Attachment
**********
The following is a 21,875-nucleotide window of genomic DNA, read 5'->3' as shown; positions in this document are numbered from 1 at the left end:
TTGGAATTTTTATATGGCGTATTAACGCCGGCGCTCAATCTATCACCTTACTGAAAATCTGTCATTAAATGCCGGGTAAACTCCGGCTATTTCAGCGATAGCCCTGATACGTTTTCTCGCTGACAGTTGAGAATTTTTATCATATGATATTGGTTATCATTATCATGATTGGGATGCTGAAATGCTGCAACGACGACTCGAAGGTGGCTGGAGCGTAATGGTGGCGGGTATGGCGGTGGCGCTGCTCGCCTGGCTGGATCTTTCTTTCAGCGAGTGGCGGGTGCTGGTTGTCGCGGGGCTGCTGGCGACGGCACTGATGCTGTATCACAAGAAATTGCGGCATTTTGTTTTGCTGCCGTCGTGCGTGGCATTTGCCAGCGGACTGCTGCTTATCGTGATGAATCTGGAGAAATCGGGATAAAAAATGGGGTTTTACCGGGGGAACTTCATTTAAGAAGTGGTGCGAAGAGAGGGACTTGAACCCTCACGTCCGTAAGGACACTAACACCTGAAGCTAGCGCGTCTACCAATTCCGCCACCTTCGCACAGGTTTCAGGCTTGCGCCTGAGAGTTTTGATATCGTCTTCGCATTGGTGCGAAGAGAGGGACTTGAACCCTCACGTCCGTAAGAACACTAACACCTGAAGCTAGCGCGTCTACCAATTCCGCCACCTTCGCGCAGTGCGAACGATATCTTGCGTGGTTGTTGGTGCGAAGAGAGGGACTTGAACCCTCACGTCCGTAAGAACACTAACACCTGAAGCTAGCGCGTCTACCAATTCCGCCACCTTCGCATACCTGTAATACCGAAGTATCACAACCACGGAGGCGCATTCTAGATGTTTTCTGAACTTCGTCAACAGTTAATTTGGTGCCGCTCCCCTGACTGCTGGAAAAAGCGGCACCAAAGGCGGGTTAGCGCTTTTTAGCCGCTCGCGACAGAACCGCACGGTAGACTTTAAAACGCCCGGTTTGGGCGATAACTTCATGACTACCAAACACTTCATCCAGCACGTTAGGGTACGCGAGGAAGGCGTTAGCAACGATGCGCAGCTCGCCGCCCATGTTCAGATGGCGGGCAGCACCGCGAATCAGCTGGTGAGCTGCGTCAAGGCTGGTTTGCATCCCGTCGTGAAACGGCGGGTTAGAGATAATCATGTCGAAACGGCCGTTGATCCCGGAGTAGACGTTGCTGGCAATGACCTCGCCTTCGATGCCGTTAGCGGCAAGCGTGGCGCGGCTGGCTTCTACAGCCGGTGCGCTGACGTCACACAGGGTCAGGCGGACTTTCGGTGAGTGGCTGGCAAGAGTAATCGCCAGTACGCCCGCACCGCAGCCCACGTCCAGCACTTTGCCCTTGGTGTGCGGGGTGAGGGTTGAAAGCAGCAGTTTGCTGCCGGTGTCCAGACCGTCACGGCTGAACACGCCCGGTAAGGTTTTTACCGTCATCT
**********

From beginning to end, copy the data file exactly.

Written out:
The following is a 21,875-nucleotide window of genomic DNA, read 5'->3' as shown; positions in this document are numbered from 1 at the left end:
TTGGAATTTTTATATGGCGTATTAACGCCGGCGCTCAATCTATCACCTTACTGAAAATCTGTCATTAAATGCCGGGTAAACTCCGGCTATTTCAGCGATAGCCCTGATACGTTTTCTCGCTGACAGTTGAGAATTTTTATCATATGATATTGGTTATCATTATCATGATTGGGATGCTGAAATGCTGCAACGACGACTCGAAGGTGGCTGGAGCGTAATGGTGGCGGGTATGGCGGTGGCGCTGCTCGCCTGGCTGGATCTTTCTTTCAGCGAGTGGCGGGTGCTGGTTGTCGCGGGGCTGCTGGCGACGGCACTGATGCTGTATCACAAGAAATTGCGGCATTTTGTTTTGCTGCCGTCGTGCGTGGCATTTGCCAGCGGACTGCTGCTTATCGTGATGAATCTGGAGAAATCGGGATAAAAAATGGGGTTTTACCGGGGGAACTTCATTTAAGAAGTGGTGCGAAGAGAGGGACTTGAACCCTCACGTCCGTAAGGACACTAACACCTGAAGCTAGCGCGTCTACCAATTCCGCCACCTTCGCACAGGTTTCAGGCTTGCGCCTGAGAGTTTTGATATCGTCTTCGCATTGGTGCGAAGAGAGGGACTTGAACCCTCACGTCCGTAAGAACACTAACACCTGAAGCTAGCGCGTCTACCAATTCCGCCACCTTCGCGCAGTGCGAACGATATCTTGCGTGGTTGTTGGTGCGAAGAGAGGGACTTGAACCCTCACGTCCGTAAGAACACTAACACCTGAAGCTAGCGCGTCTACCAATTCCGCCACCTTCGCATACCTGTAATACCGAAGTATCACAACCACGGAGGCGCATTCTAGATGTTTTCTGAACTTCGTCAACAGTTAATTTGGTGCCGCTCCCCTGACTGCTGGAAAAAGCGGCACCAAAGGCGGGTTAGCGCTTTTTAGCCGCTCGCGACAGAACCGCACGGTAGACTTTAAAACGCCCGGTTTGGGCGATAACTTCATGACTACCAAACACTTCATCCAGCACGTTAGGGTACGCGAGGAAGGCGTTAGCAACGATGCGCAGCTCGCCGCCCATGTTCAGATGGCGGGCAGCACCGCGAATCAGCTGGTGAGCTGCGTCAAGGCTGGTTTGCATCCCGTCGTGAAACGGCGGGTTAGAGATAATCATGTCGAAACGGCCGTTGATCCCGGAGTAGACGTTGCTGGCAATGACCTCGCCTTCGATGCCGTTAGCGGCAAGCGTGGCGCGGCTGGCTTCTACAGCCGGTGCGCTGACGTCACACAGGGTCAGGCGGACTTTCGGTGAGTGGCTGGCAAGAGTAATCGCCAGTACGCCCGCACCGCAGCCCACGTCCAGCACTTTGCCCTTGGTGTGCGGGGTGAGGGTTGAAAGCAGCAGTTTGCTGCCGGTGTCCAGACCGTCACGGCTGAACACGCCCGGTAAGGTTTTTACCGTCATCT